Unlike other counties in the Magic Valley, no sampled wells in Gooding county exceeded the federal drinking water standard. This suggests that nitrate contamination of water in Gooding county is less of a problem than in surrounding areas of the valley.
The fact that depth to water table and the intensity of farming operations within Gooding county vary widely makes blanket statements about prescriptions for actions to protect groundwater unsuitable. It appears that the vast majority of landowners do not have a nitrate-N problem; however, nitrate-N values are most likely higher in areas where the water table is shallow. Here best management practices that ensure judicious use of N fertilizers should be used. Some of the more important N BMPs include:
Infants younger than 6 months are believed to be susceptible to nitrate poisoning. Bacteria present in their digestive systems at birth can change nitrate to toxic nitrite (NO2). Newborn infants have little acid in their digestive tracts, and they depend on these bacteria to help digest food. Generally, by the time infants reach 6 months, hydrochloric acid levels increase in their stomachs and kill most of the bacteria that convert nitrate to nitrite.
Once formed, the nitrite is absorbed and enters the bloodstream. There it reacts with the oxygen-carrying hemoglobin to form a new compound called "methemoglobin." This compound interferes with the blood's ability to carry oxygen. As oxygen levels decrease, babies may show signs of suffocation. This condition is called "methemoglobinemia." The major symptom of methemoglobinemia is bluish skin color, most noticeably around the eyes and mouth.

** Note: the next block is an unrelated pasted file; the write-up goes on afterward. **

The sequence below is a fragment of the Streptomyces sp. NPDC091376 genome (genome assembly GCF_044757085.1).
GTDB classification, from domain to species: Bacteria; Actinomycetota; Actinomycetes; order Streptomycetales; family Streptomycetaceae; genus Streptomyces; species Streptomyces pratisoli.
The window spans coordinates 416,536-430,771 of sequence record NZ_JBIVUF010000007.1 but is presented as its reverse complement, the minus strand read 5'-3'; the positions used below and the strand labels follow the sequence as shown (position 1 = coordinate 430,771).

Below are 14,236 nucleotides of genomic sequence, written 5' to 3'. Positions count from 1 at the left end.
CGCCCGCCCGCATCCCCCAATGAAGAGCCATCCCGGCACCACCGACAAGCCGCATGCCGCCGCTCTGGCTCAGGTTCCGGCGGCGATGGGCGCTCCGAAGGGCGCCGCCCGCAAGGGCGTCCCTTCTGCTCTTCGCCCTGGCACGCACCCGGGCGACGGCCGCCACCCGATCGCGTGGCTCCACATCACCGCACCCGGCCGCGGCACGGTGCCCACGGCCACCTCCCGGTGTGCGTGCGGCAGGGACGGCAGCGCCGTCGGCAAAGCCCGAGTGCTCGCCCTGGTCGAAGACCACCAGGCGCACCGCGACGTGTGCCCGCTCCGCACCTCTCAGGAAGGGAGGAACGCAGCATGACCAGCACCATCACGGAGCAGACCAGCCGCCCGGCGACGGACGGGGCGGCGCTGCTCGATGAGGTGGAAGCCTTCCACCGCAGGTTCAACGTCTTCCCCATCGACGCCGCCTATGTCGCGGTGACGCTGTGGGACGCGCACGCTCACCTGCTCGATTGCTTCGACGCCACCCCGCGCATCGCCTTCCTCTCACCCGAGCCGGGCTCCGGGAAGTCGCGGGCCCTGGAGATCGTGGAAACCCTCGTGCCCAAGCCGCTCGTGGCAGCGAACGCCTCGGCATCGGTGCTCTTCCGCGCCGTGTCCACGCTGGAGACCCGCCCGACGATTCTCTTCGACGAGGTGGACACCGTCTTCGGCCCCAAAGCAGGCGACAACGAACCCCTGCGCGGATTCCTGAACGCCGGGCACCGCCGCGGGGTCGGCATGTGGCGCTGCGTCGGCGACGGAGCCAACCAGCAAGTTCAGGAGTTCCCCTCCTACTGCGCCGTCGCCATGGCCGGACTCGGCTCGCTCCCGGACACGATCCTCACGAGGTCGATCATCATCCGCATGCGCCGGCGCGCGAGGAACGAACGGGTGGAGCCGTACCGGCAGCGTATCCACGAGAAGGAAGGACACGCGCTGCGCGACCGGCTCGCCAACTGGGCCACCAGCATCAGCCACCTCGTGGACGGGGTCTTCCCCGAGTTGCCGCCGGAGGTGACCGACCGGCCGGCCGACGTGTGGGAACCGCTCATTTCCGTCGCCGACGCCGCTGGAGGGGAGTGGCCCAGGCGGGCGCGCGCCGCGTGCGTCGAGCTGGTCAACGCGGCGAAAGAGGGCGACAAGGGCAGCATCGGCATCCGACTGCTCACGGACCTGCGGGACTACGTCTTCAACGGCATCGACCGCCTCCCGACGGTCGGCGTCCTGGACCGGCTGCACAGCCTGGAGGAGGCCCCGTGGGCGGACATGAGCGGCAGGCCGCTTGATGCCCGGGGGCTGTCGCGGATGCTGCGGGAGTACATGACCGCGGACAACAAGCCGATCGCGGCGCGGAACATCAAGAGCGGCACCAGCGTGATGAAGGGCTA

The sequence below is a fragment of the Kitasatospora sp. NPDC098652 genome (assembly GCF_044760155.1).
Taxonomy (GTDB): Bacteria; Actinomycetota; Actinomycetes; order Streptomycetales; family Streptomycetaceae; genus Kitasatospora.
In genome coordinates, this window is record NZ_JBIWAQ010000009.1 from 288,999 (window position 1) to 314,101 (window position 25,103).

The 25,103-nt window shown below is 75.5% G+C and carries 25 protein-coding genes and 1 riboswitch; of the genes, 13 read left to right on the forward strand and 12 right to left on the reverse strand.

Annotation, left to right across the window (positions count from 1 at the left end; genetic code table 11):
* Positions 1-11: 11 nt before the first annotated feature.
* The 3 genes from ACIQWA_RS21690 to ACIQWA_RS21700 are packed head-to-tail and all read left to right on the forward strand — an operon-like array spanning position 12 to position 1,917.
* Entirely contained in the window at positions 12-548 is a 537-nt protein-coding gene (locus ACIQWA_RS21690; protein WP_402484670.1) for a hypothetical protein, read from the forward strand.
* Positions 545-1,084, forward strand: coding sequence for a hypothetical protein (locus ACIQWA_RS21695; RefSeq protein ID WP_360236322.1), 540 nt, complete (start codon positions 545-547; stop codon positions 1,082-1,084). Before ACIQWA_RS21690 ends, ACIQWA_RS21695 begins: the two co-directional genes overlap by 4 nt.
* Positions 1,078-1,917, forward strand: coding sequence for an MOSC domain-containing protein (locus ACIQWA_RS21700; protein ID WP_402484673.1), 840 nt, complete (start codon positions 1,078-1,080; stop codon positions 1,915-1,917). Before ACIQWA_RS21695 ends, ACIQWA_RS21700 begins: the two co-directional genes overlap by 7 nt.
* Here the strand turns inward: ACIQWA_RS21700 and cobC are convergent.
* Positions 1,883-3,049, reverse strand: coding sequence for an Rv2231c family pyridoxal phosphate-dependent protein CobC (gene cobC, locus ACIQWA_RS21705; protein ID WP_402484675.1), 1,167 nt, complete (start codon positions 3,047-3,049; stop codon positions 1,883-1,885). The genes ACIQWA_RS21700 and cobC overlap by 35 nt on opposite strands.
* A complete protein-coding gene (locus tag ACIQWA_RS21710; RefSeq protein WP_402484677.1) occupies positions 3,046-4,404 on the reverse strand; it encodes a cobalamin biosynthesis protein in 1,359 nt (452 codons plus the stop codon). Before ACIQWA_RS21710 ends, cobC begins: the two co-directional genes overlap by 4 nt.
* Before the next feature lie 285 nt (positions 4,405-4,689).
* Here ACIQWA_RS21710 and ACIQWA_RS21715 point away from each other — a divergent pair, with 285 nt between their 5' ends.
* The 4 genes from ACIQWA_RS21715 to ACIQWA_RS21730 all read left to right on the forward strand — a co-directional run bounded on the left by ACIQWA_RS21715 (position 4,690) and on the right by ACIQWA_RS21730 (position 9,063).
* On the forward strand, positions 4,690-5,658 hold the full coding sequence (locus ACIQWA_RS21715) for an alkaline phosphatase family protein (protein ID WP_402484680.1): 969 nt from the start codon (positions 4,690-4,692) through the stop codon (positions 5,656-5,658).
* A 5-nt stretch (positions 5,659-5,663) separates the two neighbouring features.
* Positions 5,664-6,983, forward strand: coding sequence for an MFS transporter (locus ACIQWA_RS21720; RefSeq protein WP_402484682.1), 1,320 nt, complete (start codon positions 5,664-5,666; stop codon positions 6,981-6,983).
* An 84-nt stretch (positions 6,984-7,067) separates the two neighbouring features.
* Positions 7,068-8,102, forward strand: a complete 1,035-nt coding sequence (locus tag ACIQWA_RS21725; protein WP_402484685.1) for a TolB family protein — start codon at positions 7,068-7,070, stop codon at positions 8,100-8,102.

Infant deaths from methemoglobinemia, sometimes called "blue baby syndrome," are rare. Some documented deaths have been linked to high levels of nitrate in well water. Doctors now recommend using bottled water to make formula when nitrate levels exceed the U.S. Public Health Service drinking water standard of 10 parts per million (ppm) NO3-N.
Quality control in this sampling project was the top priority. Blind spiked samples and blanks were randomly dispersed with farmer-provided samples to assure top quality. In addition, in some cases, duplicate farm wellhead samples were included. Thirty-seven quality control samples were part of this study.
Nitrates were determined on water samples by the University of Idaho College of Agriculture's Analytical Laboratory in Moscow. After collection, a preservative was added to the sample before shipment to Moscow. Samples were run in the laboratory within 72 hours after collection. The most modern analytical techniques and equipment were used in this operation. A high degree of confidence should be placed on the numbers obtained from these samples.
The University of Idaho Cooperative Extension System has over 140 faculty strategically located throughout the state, including 84 agricultural educators stationed in 42 of 44 counties. In addition, faculty (specialists) are located on campus in Moscow and at research and extension centers in Aberdeen, Caldwell, Idaho Falls, Kimberly, Parma, Sandpoint, Tetonia, and Twin Falls.
This brochure, WQ-41, was prepared by R. L. Mahler, S. L. McGeehan, and K.
A. Loeffelman. Mahler and Loeffelman are in the Soil Science Division, University of
Idaho, Moscow, Idaho 83844. McGeehan is the Chief Chemist in the University of Idaho Analytical
Sciences Laboratory at Moscow.